In 2010, in an effort to get control of some of the issues facing our golf community, the Golf Committee undertook a project to evaluate the Maintenance costs for the course. The O&M Sub-committee put in countless hours researching comparable courses and getting into intricate detail of how our dollars were being spent.

At the conclusion of this study, it was recommended that Lake Wildwood should have been spending about $750,000 annually instead of the $1,000,000 that was in the budget.

The aftermath of the project also resulted in Lake Wildwood bringing in Superintendent Bill Hamilton to address the operational issues.

Besides finding savings opportunities for the Golf operation, one finding (employee benefit management) led to tremendous savings for the entire Administration budget, and Lake Wildwood residents.

In 2012, still realizing that more needed to be done to save golf, the Golf Committee was tasked by the Board to look into growing the game within the gates. The Committee recommended several programs to encourage existing residents to play or take up the game.

Twilight rates were introduced for golfers to come out in the afternoons at a reduced rate. The Golf Pro and his staff were encouraged to implement new lesson programs to bring new folks to the game and to continue the Junior Summer camp that has been in place for many years. Guest Pass packages were introduced so that members could purchase discounted rounds for their guests. Twilight couples golf was resurrected and promoted, encouraging golfers to come out and have a good time with their neighbors in a softly competitive environment.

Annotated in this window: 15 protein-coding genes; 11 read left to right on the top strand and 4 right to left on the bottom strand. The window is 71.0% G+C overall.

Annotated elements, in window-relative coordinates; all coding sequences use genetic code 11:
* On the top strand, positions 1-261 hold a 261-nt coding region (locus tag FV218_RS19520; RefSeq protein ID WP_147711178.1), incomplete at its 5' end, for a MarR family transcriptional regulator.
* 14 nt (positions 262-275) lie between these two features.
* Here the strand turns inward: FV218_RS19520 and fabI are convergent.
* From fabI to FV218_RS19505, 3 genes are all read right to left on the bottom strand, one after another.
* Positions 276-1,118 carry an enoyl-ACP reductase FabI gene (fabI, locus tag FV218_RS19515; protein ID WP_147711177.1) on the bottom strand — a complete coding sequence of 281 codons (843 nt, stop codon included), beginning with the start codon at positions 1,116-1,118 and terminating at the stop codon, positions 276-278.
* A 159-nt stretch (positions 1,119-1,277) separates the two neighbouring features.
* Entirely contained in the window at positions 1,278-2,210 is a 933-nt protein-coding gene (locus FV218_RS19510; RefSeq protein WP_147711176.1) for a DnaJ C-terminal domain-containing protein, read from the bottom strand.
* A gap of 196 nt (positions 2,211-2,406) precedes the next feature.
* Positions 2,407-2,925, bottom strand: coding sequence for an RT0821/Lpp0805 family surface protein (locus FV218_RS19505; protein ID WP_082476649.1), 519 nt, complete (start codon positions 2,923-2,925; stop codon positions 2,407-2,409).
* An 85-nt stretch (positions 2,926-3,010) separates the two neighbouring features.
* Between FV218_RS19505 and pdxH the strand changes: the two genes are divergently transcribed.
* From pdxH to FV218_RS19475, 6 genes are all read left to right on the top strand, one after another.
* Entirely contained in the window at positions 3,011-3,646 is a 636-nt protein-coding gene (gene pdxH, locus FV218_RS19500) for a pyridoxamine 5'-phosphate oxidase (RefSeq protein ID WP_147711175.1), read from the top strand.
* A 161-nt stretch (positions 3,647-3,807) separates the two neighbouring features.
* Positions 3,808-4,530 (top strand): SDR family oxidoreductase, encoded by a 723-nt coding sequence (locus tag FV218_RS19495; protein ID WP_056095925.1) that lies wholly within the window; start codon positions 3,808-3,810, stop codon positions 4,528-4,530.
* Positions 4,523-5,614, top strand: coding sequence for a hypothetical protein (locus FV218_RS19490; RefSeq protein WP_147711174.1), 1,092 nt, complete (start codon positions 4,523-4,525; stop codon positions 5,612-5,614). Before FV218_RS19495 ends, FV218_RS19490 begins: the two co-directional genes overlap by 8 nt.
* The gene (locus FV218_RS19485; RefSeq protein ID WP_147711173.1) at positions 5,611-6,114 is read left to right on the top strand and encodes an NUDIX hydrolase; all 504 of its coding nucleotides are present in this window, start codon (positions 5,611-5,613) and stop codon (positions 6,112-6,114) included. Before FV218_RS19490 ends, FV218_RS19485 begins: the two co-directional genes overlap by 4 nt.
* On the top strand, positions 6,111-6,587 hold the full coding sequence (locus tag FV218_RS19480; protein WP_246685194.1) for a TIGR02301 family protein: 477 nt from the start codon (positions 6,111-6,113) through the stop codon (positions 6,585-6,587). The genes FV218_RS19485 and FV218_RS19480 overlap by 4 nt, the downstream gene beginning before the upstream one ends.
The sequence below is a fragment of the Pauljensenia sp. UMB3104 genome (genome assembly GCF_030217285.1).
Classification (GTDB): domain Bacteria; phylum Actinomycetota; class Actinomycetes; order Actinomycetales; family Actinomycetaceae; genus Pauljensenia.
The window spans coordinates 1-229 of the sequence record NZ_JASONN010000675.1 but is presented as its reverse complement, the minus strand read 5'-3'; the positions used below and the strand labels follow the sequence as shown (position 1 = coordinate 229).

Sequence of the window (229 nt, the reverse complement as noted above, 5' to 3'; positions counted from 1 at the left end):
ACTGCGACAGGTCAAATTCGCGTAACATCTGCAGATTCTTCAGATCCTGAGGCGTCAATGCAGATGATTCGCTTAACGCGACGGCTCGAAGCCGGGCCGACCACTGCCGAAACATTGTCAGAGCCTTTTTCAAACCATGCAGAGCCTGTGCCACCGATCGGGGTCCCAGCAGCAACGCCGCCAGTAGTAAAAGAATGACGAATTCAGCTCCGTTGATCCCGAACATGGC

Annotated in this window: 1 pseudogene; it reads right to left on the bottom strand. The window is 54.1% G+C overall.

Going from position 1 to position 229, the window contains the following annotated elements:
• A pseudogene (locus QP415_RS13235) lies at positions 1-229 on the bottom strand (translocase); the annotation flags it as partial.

More recently, the Committee has recommended and facilitated the installation of a “short course” for juniors, beginners, and others that find the full-size course formidable.

The Committee also recommended that we “open” the Course to a limited number of outside golfers (PUPs). We are about nine months into the trial period, have 14 people participating in the program, and have not heard of any negative impact from these outsiders.

On the contrary, they have blended in well with our golfing community and added business to Food & Beverage. Additionally, two PUPs are now looking to relocate into Lake Wildwood from another community near Grass Valley.

For these reasons, the Golf Committee has recommended that we continue the program at the previously stated limit of 20 participants.

In 2014/15, another Golf sub-committee, Sustainability, recommended to the Board that we do Marketing of Lake Wildwood and Golf. For various reasons, that recommendation was not adopted, a minimal amount of marketing was done in 2015, and the initiative essentially died.

The Sustainability Subcommittee was resurrected in 2019, and are hard at work generating new ideas to build our golf program.